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Displaying: ibn - idu

  • Ibn Aknin, Yosef ben Yehudah (A-Z entry)

    (ca. 1150–1220) philosopher and biblical commentator, of Spain and Morocco. His commentary on the Song of Songs treated it as an allegory of ...

    Source: Oxford Biblical Studies Online

  • Ibn Daud, Abraham (A-Z entry)

    (ca. 1110–1180) philosopher and historian, of Spain. His work was concerned to show the consonance of science and religion, and particularly of Aristotelianism ...

    Source: Oxford Biblical Studies Online

  • Ibn Ezra, Abraham (A-Z entry)

    (1089–1164) poet, biblical commentator, translator, philosopher, who lived in Spain, N. Africa, Italy, France, and England. His biblical commentaries cover large portions of ...

    Source: Oxford Biblical Studies Online

  • Ibn Ezra, Moshe (A-Z entry)

    (1070–1138) philosopher and poet of Spain. He wrote on philosophical matters such as the nature of the divine, the intellect, and nature, but ...

    Source: Oxford Biblical Studies Online

  • Ichabod (A-Z entry)

    The name chosen by Eli 's daughter-in-law for her son as she died in childbirth on hearing of the capture of the Ark of ...

    Source: A Dictionary of the Bible

  • icon (A-Z entry)

    The Greek noun used for the likeness of the emperor's head impressed upon coins ( Matt. 22: 20 ) and also for the likeness ...

    Source: A Dictionary of the Bible

  • Icon of Christ Pantocrator (Chapters)

    Icon of Christ Pantocrator, from the Russian School, 19 th century. Richardson & Kailas Icons, London/Bridgeman Art Library.

    Source: The Oxford Illustrated History of the Bible; from chapter Images from The Oxford Illustrated History of the Bible

  • Iconium (A-Z entry)

    A Phrygian city, usually under foreign domination, in Asia Minor; it was taken by the Gauls in 278 bce , and the central part ...

    Source: A Dictionary of the Bible

  • Idalion (A-Z entry)

    ancient city-kingdom on Cyprus, located at the modern village of Dhali, twelve miles south of Nicosia, (35°7′ N, 33°25′ E). In 1850 the French ...

    Source: The Oxford Encyclopedia of Archaeology in the Near East

  • The Idea of the New Testament. (Chapters)

    1. It is natural to suppose that the NT is virtually as old as Christianity itself. It is equally natural to assume that the ...

    Source: The Oxford Bible Commentary; from chapter Introduction to the New Testament

  • Identification of the Apocrypha as a Distinct Corpus. (Chapters)

    1. Treatment of the apocryphal books as quasi-Scripture precluded recognition by patristic authors of these books as constituting a distinct literary corpus. Even Jerome, ...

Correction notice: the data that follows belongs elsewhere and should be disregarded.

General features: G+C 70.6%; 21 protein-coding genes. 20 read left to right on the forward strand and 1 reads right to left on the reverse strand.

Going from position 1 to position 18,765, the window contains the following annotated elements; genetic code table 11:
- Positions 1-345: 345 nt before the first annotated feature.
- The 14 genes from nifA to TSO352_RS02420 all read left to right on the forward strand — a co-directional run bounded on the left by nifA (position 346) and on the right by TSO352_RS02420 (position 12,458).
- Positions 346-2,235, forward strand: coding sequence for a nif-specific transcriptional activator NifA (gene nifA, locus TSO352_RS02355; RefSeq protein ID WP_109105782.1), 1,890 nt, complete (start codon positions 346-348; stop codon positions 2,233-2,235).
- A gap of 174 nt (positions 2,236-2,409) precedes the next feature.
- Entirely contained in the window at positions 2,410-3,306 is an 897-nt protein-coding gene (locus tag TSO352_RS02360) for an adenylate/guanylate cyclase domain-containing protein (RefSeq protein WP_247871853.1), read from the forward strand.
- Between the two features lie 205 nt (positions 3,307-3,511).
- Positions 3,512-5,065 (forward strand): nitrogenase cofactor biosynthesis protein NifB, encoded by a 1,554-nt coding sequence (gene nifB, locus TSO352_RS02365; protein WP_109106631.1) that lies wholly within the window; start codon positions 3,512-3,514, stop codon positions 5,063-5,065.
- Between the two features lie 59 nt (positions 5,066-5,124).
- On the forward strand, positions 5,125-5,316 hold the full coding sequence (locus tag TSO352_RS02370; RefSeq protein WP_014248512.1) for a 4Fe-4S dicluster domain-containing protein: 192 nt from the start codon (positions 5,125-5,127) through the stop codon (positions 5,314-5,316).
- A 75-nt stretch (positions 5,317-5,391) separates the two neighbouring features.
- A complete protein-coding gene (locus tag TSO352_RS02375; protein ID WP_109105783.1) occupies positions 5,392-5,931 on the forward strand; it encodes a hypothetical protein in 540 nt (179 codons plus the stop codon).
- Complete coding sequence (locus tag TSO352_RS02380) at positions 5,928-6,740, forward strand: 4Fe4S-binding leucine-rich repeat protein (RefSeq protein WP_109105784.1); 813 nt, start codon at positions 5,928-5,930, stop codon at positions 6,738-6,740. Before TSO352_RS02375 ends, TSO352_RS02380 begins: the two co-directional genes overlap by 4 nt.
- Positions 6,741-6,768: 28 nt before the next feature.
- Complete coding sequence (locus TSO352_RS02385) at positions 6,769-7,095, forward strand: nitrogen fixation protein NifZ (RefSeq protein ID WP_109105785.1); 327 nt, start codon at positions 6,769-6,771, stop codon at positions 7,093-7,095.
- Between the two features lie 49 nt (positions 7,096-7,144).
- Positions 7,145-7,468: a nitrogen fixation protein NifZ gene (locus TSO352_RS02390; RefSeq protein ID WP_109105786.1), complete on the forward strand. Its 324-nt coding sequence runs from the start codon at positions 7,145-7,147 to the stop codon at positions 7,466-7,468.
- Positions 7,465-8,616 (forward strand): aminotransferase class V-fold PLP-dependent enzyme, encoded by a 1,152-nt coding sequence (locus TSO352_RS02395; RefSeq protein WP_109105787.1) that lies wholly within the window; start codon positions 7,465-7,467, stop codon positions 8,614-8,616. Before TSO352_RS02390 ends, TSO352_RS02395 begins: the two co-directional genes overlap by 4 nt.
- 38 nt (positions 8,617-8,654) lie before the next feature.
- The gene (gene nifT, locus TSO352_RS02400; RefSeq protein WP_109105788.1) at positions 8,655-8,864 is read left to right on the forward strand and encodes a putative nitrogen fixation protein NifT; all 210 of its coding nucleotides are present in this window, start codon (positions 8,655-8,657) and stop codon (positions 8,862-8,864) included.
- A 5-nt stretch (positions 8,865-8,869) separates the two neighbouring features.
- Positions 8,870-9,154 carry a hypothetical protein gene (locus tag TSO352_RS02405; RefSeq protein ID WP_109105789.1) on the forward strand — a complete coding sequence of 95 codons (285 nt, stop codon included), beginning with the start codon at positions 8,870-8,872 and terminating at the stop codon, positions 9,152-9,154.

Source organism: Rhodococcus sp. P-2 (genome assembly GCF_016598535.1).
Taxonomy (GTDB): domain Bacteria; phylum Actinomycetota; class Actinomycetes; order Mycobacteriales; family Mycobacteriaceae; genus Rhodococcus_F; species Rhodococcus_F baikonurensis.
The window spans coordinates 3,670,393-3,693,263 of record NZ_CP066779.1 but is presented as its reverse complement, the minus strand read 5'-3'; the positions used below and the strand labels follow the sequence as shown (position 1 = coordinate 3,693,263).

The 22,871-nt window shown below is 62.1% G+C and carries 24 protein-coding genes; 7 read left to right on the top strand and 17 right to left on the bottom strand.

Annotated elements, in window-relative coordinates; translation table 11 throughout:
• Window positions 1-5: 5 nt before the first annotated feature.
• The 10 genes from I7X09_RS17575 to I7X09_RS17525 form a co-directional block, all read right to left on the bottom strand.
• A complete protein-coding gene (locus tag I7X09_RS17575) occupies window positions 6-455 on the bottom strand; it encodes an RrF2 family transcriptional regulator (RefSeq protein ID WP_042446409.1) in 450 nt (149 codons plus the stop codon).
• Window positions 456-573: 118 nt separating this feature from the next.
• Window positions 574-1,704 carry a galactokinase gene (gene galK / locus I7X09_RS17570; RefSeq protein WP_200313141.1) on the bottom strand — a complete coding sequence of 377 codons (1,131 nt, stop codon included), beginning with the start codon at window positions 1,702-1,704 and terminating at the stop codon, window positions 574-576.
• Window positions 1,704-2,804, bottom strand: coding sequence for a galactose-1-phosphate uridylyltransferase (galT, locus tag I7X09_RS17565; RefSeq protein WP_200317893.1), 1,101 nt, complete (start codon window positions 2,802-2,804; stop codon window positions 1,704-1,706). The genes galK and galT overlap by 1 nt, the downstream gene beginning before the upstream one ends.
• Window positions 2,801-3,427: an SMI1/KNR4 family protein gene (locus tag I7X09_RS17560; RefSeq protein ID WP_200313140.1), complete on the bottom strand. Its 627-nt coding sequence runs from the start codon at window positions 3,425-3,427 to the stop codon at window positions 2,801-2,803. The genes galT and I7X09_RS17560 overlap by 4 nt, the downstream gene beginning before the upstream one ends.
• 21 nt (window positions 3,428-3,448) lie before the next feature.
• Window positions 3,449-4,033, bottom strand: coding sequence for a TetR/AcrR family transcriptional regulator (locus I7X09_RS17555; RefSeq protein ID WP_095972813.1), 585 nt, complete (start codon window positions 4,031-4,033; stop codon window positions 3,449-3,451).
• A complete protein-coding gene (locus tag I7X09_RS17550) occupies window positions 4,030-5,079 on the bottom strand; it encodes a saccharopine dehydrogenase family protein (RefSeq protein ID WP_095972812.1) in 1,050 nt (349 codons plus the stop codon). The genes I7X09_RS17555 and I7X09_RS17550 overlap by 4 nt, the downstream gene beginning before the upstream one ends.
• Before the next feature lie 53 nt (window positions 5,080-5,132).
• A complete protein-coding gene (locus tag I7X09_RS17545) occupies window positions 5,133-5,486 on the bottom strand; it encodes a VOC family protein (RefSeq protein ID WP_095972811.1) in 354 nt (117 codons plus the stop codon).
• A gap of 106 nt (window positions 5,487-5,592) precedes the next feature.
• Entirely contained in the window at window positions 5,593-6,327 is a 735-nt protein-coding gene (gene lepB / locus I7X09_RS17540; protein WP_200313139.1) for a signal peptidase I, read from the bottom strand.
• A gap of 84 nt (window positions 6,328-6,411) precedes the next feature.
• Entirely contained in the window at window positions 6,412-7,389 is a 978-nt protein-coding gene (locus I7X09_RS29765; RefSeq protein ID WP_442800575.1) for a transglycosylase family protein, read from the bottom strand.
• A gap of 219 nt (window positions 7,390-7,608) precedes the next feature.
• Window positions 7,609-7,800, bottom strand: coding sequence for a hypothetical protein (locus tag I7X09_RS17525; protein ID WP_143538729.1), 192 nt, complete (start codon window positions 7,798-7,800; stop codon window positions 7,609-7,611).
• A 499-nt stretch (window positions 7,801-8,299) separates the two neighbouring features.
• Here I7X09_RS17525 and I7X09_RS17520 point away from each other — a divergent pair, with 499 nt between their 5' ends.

Source: The Oxford Bible Commentary; from chapter Introduction to the Apocrypha

  • Ideological Conflict and the Hebrew Bible (Chapters)

    It is common to refer to the writers of the Qumran scrolls as ‘sectarians’; but this term implies a kind of normativity beyond the ...

    Source: The Oxford Handbook of Biblical Studies; from chapter Qumran Studies

  • Ideological Criticism (A-Z entry)

    Ideology is one of those words that has accrued a variety of uses ( Larrain 1979 ; Eagleton 2007). It can vary from the ...

    Source: Oxford Encyclopedia of Biblical Interpretation

  • ideology (A-Z entry)

    Both the writers of parts of the Bible and their readers may be influenced by unacknowledged agenda or presuppositions. For example, it is argued ...

    Source: A Dictionary of the Bible

  • Ideology and Archaeology (A-Z entry)

    There is a profound connection between archaeological research and the nonmaterial belief systems of both the ancient cultures and the modern societies in which ...

    Source: The Oxford Encyclopedia of Archaeology in the Near East

  • Ideology and the Struggle for Power (Chapters)

    One of the great contributions of Enlightenment criticism was the analysis of society and its individuals, not that the social critique had been absent ...

    Source: The Oxford Handbook of Biblical Studies; from chapter Social, Political, and Ideological Criticism

  • idolatry (A-Z entry)

    The cult surrounding a statue of a god or goddess. Such idols were common in Near Eastern religions, but it is not certain whether ...

    Source: A Dictionary of the Bible

  • Idols, Idolatry (A-Z entry)

    An idol is a figure or image worshiped as the representation of a deity. Idols normally take the form of figures in the round ...

    Source: The Oxford Companion to the Bible

  • Idumaea (A-Z entry)

    The Greek name for the land of Edom . After 586 bce Edomites began to move into Judaea from Beth-zur to Beer-sheba, but the ...

    Source: A Dictionary of the Bible

  • Idumea (A-Z entry)

    later name for Edom, a kingdom located south of Judah, between the Dead Sea and the Mediterranean

    Source: Oxford Biblical Studies Online

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